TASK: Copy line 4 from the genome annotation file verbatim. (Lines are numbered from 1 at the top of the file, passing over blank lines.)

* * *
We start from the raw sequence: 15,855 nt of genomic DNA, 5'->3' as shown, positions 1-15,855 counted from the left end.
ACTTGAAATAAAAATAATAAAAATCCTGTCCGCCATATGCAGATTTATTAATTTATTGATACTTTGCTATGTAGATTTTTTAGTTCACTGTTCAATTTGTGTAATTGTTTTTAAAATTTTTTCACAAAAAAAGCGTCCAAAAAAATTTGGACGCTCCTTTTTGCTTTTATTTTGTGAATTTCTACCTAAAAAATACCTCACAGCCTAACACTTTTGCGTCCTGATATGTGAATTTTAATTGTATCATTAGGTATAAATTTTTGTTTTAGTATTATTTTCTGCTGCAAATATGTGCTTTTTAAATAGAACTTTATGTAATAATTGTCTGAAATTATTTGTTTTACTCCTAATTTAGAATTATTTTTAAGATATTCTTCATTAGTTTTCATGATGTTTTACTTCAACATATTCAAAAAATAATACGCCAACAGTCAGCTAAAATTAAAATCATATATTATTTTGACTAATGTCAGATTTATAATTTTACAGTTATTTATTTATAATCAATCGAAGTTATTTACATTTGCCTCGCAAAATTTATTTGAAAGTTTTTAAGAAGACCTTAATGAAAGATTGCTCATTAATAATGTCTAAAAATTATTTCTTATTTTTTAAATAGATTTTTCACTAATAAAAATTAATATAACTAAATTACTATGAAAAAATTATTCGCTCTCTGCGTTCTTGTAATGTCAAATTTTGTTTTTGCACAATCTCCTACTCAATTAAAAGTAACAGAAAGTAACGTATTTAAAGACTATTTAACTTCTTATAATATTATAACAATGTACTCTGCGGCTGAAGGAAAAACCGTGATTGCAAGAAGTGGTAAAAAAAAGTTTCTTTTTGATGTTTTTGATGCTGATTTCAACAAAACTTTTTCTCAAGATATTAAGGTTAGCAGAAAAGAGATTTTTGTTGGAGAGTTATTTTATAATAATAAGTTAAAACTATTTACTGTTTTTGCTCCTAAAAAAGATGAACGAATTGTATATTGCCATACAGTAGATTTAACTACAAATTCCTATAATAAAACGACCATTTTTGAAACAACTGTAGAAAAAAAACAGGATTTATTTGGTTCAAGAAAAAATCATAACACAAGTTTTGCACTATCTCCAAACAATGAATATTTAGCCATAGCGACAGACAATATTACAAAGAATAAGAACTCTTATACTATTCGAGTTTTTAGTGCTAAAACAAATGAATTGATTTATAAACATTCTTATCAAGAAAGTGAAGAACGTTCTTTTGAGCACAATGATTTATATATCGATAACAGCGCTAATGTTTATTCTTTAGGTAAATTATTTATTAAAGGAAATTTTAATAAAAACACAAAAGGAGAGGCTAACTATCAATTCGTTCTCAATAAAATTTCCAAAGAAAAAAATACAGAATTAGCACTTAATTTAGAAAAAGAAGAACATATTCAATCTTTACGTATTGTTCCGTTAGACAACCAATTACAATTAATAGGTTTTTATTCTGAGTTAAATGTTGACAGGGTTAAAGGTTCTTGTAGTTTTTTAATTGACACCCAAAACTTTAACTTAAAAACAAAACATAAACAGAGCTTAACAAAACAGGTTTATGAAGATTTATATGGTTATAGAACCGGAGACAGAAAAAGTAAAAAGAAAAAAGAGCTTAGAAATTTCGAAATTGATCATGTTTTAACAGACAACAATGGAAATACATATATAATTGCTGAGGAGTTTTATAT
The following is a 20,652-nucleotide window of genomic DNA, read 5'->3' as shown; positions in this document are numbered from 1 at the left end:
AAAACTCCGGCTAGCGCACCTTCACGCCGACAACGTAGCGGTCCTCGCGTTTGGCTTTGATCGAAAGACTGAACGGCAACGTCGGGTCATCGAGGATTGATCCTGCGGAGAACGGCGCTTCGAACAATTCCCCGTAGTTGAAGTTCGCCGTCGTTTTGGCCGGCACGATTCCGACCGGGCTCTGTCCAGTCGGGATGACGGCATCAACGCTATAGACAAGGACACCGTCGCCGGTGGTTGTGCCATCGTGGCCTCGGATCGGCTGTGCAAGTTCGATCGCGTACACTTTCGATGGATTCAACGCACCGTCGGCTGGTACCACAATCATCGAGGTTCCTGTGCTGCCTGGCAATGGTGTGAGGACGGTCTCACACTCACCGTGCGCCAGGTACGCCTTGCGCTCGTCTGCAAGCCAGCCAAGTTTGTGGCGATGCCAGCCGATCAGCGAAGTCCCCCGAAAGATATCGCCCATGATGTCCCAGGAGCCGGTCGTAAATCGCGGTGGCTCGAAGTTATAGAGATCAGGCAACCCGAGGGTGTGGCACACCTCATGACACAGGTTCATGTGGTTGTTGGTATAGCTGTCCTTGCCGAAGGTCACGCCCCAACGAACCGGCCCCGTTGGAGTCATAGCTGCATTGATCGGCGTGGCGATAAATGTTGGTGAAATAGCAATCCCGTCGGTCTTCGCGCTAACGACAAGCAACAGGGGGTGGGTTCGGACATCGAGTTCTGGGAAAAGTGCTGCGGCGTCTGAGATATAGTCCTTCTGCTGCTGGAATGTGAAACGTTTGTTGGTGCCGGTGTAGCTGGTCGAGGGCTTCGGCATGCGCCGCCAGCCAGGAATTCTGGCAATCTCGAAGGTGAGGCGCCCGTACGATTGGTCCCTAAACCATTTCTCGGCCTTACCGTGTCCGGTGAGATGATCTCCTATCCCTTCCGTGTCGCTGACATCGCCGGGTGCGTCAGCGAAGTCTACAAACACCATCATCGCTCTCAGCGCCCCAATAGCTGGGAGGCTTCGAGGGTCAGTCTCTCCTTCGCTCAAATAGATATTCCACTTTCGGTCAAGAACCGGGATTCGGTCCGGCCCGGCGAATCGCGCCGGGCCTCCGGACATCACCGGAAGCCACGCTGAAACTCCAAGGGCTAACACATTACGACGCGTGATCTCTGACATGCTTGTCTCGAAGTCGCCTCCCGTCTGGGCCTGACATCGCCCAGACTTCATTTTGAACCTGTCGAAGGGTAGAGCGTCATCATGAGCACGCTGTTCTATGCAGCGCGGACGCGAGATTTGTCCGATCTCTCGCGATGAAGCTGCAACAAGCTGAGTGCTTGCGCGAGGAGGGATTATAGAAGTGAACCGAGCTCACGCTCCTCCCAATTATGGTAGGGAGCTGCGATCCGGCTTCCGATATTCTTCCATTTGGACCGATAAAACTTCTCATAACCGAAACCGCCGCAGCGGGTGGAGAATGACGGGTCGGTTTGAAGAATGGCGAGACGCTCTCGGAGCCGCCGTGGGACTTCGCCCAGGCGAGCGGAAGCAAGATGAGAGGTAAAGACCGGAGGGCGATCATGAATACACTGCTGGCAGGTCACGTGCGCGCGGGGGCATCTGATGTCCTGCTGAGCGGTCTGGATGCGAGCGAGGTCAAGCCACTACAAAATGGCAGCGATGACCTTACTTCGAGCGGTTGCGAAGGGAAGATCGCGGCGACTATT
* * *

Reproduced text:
AAAACTCCGGCTAGCGCACCTTCACGCCGACAACGTAGCGGTCCTCGCGTTTGGCTTTGATCGAAAGACTGAACGGCAACGTCGGGTCATCGAGGATTGATCCTGCGGAGAACGGCGCTTCGAACAATTCCCCGTAGTTGAAGTTCGCCGTCGTTTTGGCCGGCACGATTCCGACCGGGCTCTGTCCAGTCGGGATGACGGCATCAACGCTATAGACAAGGACACCGTCGCCGGTGGTTGTGCCATCGTGGCCTCGGATCGGCTGTGCAAGTTCGATCGCGTACACTTTCGATGGATTCAACGCACCGTCGGCTGGTACCACAATCATCGAGGTTCCTGTGCTGCCTGGCAATGGTGTGAGGACGGTCTCACACTCACCGTGCGCCAGGTACGCCTTGCGCTCGTCTGCAAGCCAGCCAAGTTTGTGGCGATGCCAGCCGATCAGCGAAGTCCCCCGAAAGATATCGCCCATGATGTCCCAGGAGCCGGTCGTAAATCGCGGTGGCTCGAAGTTATAGAGATCAGGCAACCCGAGGGTGTGGCACACCTCATGACACAGGTTCATGTGGTTGTTGGTATAGCTGTCCTTGCCGAAGGTCACGCCCCAACGAACCGGCCCCGTTGGAGTCATAGCTGCATTGATCGGCGTGGCGATAAATGTTGGTGAAATAGCAATCCCGTCGGTCTTCGCGCTAACGACAAGCAACAGGGGGTGGGTTCGGACATCGAGTTCTGGGAAAAGTGCTGCGGCGTCTGAGATATAGTCCTTCTGCTGCTGGAATGTGAAACGTTTGTTGGTGCCGGTGTAGCTGGTCGAGGGCTTCGGCATGCGCCGCCAGCCAGGAATTCTGGCAATCTCGAAGGTGAGGCGCCCGTACGATTGGTCCCTAAACCATTTCTCGGCCTTACCGTGTCCGGTGAGATGATCTCCTATCCCTTCCGTGTCGCTGACATCGCCGGGTGCGTCAGCGAAGTCTACAAACACCATCATCGCTCTCAGCGCCCCAATAGCTGGGAGGCTTCGAGGGTCAGTCTCTCCTTCGCTCAAATAGATATTCCACTTTCGGTCAAGAACCGGGATTCGGTCCGGCCCGGCGAATCGCGCCGGGCCTCCGGACATCACCGGAAGCCACGCTGAAACTCCAAGGGCTAACACATTACGACGCGTGATCTCTGACATGCTTGTCTCGAAGTCGCCTCCCGTCTGGGCCTGACATCGCCCAGACTTCATTTTGAACCTGTCGAAGGGTAGAGCGTCATCATGAGCACGCTGTTCTATGCAGCGCGGACGCGAGATTTGTCCGATCTCTCGCGATGAAGCTGCAACAAGCTGAGTGCTTGCGCGAGGAGGGATTATAGAAGTGAACCGAGCTCACGCTCCTCCCAATTATGGTAGGGAGCTGCGATCCGGCTTCCGATATTCTTCCATTTGGACCGATAAAACTTCTCATAACCGAAACCGCCGCAGCGGGTGGAGAATGACGGGTCGGTTTGAAGAATGGCGAGACGCTCTCGGAGCCGCCGTGGGACTTCGCCCAGGCGAGCGGAAGCAAGATGAGAGGTAAAGACCGGAGGGCGATCATGAATACACTGCTGGCAGGTCACGTGCGCGCGGGGGCATCTGATGTCCTGCTGAGCGGTCTGGATGCGAGCGAGGTCAAGCCACTACAAAATGGCAGCGATGACCTTACTTCGAGCGGTTGCGAAGGGAAGATCGCGGCGACTATT